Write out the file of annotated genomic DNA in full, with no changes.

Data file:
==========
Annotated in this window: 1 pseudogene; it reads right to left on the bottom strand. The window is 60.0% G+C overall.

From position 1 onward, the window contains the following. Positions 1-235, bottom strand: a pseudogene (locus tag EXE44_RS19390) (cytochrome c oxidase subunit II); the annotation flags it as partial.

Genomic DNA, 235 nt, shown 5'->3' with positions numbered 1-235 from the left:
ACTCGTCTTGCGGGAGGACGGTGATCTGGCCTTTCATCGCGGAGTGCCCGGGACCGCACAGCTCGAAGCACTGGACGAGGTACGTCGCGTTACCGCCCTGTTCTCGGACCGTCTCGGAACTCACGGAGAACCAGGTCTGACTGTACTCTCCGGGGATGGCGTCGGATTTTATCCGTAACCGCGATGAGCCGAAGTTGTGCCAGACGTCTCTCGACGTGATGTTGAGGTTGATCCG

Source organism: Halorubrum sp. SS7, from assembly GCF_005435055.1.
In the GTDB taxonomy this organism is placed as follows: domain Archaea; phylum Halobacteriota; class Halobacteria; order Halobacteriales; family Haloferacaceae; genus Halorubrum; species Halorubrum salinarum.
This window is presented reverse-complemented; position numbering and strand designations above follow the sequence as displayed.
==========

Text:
Annotated in this window: 1 pseudogene; it reads right to left on the bottom strand. The window is 60.0% G+C overall.

From position 1 onward, the window contains the following. Positions 1-235, bottom strand: a pseudogene (locus tag EXE44_RS19390) (cytochrome c oxidase subunit II); the annotation flags it as partial.

Genomic DNA, 235 nt, shown 5'->3' with positions numbered 1-235 from the left:
ACTCGTCTTGCGGGAGGACGGTGATCTGGCCTTTCATCGCGGAGTGCCCGGGACCGCACAGCTCGAAGCACTGGACGAGGTACGTCGCGTTACCGCCCTGTTCTCGGACCGTCTCGGAACTCACGGAGAACCAGGTCTGACTGTACTCTCCGGGGATGGCGTCGGATTTTATCCGTAACCGCGATGAGCCGAAGTTGTGCCAGACGTCTCTCGACGTGATGTTGAGGTTGATCCG

Source organism: Halorubrum sp. SS7, from assembly GCF_005435055.1.
In the GTDB taxonomy this organism is placed as follows: domain Archaea; phylum Halobacteriota; class Halobacteria; order Halobacteriales; family Haloferacaceae; genus Halorubrum; species Halorubrum salinarum.
This window is presented reverse-complemented; position numbering and strand designations above follow the sequence as displayed.